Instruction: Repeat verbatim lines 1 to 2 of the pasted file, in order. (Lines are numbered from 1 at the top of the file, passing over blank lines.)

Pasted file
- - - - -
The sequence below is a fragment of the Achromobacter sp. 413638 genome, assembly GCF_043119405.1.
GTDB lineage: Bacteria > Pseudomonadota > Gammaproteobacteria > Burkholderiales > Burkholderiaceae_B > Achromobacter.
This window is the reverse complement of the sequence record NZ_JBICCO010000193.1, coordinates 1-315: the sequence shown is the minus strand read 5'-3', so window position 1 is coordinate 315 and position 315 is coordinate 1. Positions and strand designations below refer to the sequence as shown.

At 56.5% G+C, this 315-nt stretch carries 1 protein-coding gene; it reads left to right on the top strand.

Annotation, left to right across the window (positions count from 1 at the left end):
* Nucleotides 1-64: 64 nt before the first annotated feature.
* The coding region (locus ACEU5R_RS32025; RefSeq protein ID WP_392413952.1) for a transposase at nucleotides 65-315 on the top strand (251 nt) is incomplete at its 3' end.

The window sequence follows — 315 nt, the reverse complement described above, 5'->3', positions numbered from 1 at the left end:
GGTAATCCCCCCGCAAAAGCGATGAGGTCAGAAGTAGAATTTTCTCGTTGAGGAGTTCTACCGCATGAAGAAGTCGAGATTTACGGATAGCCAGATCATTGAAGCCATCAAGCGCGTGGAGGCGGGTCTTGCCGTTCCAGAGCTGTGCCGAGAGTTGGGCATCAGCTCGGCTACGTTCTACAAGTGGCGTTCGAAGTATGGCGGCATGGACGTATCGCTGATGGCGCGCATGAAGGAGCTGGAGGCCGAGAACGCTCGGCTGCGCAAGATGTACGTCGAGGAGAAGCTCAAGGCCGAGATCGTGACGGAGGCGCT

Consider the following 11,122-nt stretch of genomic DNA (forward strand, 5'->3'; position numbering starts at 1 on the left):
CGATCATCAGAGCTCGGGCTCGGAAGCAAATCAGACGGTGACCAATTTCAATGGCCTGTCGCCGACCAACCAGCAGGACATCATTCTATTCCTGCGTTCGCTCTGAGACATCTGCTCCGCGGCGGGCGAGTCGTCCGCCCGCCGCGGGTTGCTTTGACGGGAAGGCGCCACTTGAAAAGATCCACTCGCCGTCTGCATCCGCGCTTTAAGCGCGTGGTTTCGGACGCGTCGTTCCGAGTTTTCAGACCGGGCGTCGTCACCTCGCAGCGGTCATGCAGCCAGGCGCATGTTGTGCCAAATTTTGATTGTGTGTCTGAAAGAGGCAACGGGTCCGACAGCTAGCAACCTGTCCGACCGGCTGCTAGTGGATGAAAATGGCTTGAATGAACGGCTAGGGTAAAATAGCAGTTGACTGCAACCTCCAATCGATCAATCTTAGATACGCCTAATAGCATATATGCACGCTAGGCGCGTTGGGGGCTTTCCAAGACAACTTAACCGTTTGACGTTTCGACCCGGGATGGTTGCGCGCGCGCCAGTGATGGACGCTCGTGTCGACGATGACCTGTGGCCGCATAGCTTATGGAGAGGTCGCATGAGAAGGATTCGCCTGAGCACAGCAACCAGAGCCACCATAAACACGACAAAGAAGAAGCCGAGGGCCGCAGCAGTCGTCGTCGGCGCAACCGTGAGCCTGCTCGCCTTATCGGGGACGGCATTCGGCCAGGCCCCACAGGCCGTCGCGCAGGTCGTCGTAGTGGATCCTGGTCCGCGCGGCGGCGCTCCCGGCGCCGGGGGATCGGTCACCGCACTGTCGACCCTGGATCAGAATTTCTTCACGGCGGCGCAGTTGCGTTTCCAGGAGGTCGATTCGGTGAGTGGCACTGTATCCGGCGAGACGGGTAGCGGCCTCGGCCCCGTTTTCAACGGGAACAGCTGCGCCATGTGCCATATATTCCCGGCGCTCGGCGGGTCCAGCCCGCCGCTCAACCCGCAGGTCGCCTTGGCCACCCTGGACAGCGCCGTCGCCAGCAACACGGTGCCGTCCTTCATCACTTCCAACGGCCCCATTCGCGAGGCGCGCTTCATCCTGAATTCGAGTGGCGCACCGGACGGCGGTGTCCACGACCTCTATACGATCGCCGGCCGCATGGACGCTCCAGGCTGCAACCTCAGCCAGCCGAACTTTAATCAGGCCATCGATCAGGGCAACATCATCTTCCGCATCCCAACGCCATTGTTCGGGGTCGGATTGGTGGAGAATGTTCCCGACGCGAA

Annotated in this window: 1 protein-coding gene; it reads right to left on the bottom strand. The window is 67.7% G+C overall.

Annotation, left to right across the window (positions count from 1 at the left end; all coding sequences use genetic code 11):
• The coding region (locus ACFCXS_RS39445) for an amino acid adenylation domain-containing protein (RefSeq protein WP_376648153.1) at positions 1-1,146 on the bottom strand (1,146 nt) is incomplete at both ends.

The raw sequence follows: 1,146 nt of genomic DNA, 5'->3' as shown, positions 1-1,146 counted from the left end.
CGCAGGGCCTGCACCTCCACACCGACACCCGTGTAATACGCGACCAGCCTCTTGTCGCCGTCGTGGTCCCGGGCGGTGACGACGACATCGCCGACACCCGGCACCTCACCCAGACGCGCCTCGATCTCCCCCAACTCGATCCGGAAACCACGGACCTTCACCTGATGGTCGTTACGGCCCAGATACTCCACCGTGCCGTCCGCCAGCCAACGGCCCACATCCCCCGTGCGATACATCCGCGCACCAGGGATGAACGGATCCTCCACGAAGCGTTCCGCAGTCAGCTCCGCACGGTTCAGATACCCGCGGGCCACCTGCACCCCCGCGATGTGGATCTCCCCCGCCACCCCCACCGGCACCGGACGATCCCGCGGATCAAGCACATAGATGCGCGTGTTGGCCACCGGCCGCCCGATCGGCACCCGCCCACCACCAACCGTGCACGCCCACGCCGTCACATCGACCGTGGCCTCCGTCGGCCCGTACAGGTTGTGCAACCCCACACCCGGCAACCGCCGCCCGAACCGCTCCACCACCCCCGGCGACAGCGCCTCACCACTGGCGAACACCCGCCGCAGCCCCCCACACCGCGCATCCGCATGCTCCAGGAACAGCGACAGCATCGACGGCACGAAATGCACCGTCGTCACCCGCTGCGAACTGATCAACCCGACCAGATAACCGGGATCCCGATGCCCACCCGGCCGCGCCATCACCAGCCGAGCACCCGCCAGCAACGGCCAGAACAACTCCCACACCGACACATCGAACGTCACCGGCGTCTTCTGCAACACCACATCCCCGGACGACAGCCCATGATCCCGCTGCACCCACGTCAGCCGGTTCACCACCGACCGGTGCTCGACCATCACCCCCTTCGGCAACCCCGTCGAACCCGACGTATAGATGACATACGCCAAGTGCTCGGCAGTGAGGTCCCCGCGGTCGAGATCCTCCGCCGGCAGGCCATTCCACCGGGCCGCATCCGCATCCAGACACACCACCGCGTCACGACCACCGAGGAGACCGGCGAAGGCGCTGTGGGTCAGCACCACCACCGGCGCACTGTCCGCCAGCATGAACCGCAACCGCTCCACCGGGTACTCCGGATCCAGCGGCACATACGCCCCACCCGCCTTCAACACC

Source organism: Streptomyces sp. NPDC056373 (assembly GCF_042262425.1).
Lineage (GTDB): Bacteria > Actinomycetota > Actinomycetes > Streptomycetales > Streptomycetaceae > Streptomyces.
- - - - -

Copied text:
The sequence below is a fragment of the Achromobacter sp. 413638 genome, assembly GCF_043119405.1.
GTDB lineage: Bacteria > Pseudomonadota > Gammaproteobacteria > Burkholderiales > Burkholderiaceae_B > Achromobacter.